Water Crisis Oral History

The Water Crisis Oral History began in the months after the January 9, 2014 chemical spill along the Elk River in Charleston, West Virginia, when MCHM (4-methylcyclohexane methanol) made its way into the drinking water of over 300,000 citizens in a nine-county area.  For a brief summary of this release and the ongoing water crisis it started, see here.

bookworkUnder the auspices of the Charleston-based Center on Budget and Policy, citizens (several associated with the Graduate Humanities Program) conducted a broad-based oral history of the spill. In direct collaboration with the Graduate Humanities Program, the group began working to both analyze and disseminate the oral history through various media, including via podcasts, a website, and a new book. In the Spring of 2015, the Program collaborated with Laura Harbert Allen and Gabe Schwarzman to begin these  productions via the graduate seminar, “Water Crisis Oral History and Documentary.”  And in the Fall of 2015, we began the process of writing a collaborative ethnography via the graduate seminar, “Writing the Water Crisis.”  Because we worked within a framework of collaborative ethnography, it took time for material preparation and for citizens to review their contributions before actual dissemination of the work could take place.  It is, indeed, a slow process, but very much worth the effort.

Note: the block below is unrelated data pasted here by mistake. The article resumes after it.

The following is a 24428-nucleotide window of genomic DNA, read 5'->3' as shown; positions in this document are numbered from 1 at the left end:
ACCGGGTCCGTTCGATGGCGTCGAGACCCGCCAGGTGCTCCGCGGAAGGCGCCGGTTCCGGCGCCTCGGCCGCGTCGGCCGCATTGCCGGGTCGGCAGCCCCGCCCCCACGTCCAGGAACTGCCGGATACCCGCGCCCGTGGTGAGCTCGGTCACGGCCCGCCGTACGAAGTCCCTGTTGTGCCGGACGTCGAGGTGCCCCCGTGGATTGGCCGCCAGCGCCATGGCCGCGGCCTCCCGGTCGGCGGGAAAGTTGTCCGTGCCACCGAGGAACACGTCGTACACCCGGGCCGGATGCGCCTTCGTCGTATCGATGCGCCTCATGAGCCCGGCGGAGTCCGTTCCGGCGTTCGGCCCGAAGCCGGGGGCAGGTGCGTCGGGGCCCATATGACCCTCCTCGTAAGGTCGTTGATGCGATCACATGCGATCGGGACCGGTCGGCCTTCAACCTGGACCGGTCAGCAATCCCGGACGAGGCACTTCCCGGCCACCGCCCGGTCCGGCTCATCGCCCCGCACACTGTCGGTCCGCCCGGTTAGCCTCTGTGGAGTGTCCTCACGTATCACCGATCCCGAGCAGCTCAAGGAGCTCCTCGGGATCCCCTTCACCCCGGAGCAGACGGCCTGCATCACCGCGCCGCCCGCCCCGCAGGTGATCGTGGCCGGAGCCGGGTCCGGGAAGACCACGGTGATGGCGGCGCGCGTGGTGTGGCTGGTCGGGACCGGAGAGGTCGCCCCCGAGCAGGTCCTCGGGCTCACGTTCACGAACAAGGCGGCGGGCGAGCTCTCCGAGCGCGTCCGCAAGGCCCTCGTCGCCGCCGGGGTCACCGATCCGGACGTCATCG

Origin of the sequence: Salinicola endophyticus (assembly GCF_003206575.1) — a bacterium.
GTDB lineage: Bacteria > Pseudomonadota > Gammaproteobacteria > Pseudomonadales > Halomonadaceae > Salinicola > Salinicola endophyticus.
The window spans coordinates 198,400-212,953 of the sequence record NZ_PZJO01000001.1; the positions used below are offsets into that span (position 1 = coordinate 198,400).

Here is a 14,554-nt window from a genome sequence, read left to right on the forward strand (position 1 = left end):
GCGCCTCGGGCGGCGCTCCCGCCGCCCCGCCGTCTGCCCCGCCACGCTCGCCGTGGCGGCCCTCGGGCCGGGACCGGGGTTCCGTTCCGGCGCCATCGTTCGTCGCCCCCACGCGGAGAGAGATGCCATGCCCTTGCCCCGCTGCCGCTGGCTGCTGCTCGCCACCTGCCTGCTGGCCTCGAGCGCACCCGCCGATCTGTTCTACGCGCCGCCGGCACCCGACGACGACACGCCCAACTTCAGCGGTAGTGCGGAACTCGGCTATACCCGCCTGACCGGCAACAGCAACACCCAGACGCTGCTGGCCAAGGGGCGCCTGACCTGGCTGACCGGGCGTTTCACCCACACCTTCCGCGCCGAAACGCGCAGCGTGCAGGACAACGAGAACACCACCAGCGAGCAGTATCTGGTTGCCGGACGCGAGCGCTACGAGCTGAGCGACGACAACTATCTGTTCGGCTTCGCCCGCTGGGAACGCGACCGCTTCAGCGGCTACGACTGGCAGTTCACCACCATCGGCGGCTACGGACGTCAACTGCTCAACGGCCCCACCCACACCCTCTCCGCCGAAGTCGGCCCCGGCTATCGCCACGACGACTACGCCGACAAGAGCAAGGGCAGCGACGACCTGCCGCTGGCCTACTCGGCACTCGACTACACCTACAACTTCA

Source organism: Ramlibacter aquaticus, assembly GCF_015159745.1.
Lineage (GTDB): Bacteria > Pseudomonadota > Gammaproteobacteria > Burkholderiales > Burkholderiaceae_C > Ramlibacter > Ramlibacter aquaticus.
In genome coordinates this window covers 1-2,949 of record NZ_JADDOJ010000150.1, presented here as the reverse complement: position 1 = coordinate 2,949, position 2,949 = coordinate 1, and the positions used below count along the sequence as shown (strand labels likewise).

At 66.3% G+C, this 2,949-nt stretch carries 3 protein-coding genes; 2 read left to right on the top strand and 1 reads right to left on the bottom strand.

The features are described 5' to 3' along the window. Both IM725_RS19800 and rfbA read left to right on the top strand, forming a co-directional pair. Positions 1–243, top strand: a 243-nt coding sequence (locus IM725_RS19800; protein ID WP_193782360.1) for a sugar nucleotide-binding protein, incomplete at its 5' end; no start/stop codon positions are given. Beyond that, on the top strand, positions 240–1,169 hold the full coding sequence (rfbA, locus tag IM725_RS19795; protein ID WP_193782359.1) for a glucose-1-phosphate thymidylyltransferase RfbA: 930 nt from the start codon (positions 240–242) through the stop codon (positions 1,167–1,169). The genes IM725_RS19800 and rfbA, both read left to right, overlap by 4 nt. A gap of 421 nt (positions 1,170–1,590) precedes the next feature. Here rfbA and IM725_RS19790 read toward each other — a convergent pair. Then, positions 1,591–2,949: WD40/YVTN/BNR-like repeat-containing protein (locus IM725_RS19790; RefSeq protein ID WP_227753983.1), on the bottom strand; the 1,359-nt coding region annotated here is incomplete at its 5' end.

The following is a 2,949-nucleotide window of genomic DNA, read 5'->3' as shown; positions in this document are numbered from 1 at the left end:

Update (Fall 2019): I’m Afraid of that Water: A Collaborative Ethnography on a West Virginia Water Crisis is now forthcoming from West Virginia University Press, here.

From the WVU Press site:

On January 9, 2014, residents across Charleston, West Virginia, awoke to an unusual licorice smell in the air and a similar taste in the public drinking water. That evening residents were informed the tap water in tens of thousands of homes, hundreds of businesses, and dozens of schools and hospitals—the water made available to as many as 300,000 citizens in a nine-county region—had been contaminated with a chemical used for cleaning crushed coal.

This book tells a particular set of stories about that chemical spill and its aftermath, an unfolding water crisis that would lead to months, even years, of fear and distrust. It is both oral history and collaborative ethnography, jointly conceptualized, researched, and written by people—more than fifty in all—across various positions in academia and local communities. I’m Afraid of That Water foregrounds the ongoing concerns of West Virginians (and people in comparable situations in places like Flint, Michigan) confronted by the problem of contamination, where thresholds for official safety may be crossed, but a genuine return to normality is elusive.